A lifetime under occupation

The story of Um Imran, born in 1938 she has experienced life before occupation and dreams of life after occupation.
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a woman sits on a couch, looking at the camera. She wears a white scarf on her head and there is a green plant to her left.

Um Imran lives next door to the CPT Palestine office in Hebron. The front of her house is on the famous Shuhada Street, once the busy shopping center of Hebron, closed by Israel in 2001 to protect the settlers.  She can’t use the front door. We share the back door and stairs and the rooftop, and I sometimes meet her on the roof, tending the fennel and onions and the little lemon tree she grows in makeshift containers there. 

Born in 1938, Um Imran saw the start of the occupation as a child and has lived under it ever since. It has cost her many things.

Um Imran was a very good student up to third grade. In 1948, as the Arab-Israeli war began, the family moved from Jerusalem to Hebron. But they left her papers behind, and because of the danger of the war, it was impossible to go back for them. Without them, she couldn’t register for school. She was heartbroken. Fortunately, she excelled at the trade she was eventually sent to learn, sewing. She found it creative. Everyone, family and others, wanted her dresses.

Um Imran married and had five children – her daughter, Zulaikhah and four boys. Zulaikhah, who cares for her mother now, grew up to be an academic and realized the dream her mother had cherished for herself.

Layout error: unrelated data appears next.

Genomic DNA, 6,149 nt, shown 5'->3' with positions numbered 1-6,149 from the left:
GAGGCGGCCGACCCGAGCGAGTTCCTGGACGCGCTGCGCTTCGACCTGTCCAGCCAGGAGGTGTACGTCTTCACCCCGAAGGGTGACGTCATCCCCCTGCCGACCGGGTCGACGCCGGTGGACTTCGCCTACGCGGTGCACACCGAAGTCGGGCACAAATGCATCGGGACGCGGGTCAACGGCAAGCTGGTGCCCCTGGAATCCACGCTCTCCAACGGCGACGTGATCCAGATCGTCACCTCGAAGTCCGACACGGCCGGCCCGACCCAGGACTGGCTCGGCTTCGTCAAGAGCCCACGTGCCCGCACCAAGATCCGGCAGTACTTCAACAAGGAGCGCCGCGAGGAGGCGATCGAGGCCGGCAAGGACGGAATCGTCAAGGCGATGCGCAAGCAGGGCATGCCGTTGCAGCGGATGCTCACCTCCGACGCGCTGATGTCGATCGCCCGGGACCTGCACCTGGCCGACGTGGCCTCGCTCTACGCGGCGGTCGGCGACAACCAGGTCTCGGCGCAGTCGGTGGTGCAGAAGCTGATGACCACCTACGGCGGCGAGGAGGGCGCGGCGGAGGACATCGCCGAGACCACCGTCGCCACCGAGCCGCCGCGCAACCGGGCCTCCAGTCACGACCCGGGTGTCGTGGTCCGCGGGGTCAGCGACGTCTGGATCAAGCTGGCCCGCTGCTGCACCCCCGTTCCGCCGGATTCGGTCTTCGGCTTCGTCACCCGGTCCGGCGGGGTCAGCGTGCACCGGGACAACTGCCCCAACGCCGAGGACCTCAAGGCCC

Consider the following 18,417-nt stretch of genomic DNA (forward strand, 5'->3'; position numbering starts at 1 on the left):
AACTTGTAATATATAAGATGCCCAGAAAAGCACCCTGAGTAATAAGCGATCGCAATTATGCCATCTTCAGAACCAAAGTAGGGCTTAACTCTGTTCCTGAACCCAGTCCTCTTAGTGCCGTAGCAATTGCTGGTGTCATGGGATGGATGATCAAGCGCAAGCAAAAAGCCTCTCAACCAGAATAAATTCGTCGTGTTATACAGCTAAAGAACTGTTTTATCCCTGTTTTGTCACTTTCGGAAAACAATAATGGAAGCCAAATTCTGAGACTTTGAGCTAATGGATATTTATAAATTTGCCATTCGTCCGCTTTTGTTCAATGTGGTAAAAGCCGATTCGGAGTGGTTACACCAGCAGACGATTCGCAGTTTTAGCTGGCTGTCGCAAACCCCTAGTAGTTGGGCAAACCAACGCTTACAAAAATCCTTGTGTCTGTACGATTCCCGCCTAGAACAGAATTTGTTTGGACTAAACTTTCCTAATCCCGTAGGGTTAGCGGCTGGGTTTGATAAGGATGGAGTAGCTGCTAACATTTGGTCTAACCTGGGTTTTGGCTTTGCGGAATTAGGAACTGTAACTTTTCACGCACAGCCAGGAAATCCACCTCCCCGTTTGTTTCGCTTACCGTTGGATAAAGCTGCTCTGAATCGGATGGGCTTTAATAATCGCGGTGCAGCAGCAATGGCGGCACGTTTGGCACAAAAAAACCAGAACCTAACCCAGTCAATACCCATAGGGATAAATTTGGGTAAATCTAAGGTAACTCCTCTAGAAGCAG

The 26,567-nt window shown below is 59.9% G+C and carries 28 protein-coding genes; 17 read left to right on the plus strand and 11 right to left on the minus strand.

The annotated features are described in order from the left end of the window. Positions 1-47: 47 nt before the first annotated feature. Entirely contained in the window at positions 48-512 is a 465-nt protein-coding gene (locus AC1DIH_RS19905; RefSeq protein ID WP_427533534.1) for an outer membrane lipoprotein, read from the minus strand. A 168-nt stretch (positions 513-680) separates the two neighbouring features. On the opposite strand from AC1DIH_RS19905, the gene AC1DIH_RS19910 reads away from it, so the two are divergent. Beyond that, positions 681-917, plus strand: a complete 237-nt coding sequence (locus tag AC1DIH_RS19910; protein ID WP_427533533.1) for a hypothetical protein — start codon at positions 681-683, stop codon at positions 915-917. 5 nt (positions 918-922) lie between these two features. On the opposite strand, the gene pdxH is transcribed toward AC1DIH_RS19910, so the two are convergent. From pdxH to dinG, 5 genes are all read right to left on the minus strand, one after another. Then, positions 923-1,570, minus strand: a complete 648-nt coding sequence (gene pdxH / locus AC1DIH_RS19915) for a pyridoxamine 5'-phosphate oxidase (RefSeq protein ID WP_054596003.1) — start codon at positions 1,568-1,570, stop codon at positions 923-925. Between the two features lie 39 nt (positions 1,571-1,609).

But sadly, Um Imran lost her husband. In 1967 came the Six-Day War. During that time, her husband disappeared suddenly and without a trace on the way home from a routine visit to Jordan along with about forty others, presumably all massacred at the Allenby Bridge. So Um Imran went out to work to raise her five children under ten years old, no easy job in a society with very patriarchal traditions. She became sick with exhaustion at the dressmaking factory where she worked, but discovered a talent for business, buying from wholesalers and reselling clothes as far away as Jerusalem and Jordan. 

Um Imran lost a son too, for six and a half years, as a political prisoner in Israeli jails. The army came to the house when everyone was asleep. They searched the house and took him away just as he was, with no chance to get dressed. Conditions in prison were terrible. Once she visited him when it was snowing. “You have all this snow outside, and we have none inside,” he said. The prisoners were being refused water as a punishment and all their warm clothes and blankets were taken away. She told the stories of several nephews who had been imprisoned without trial for little or no reason. One once bought a second-hand computer in a shop. It was found at a checkpoint to be a surplus army machine. The computer was taken away and he was jailed for a week. He was also fined 500 shekels, and he never got his computer back.

I asked Um Imran about her hopes for the future. She wants success for her children and grandchildren, and she’d like not to see any more videos of Israeli soldiers detaining local children.  Her eyes lit up when she added, emphatically: “and NO OCCUPATION!”

Inshallah, Um Imran, in your lifetime and mine.

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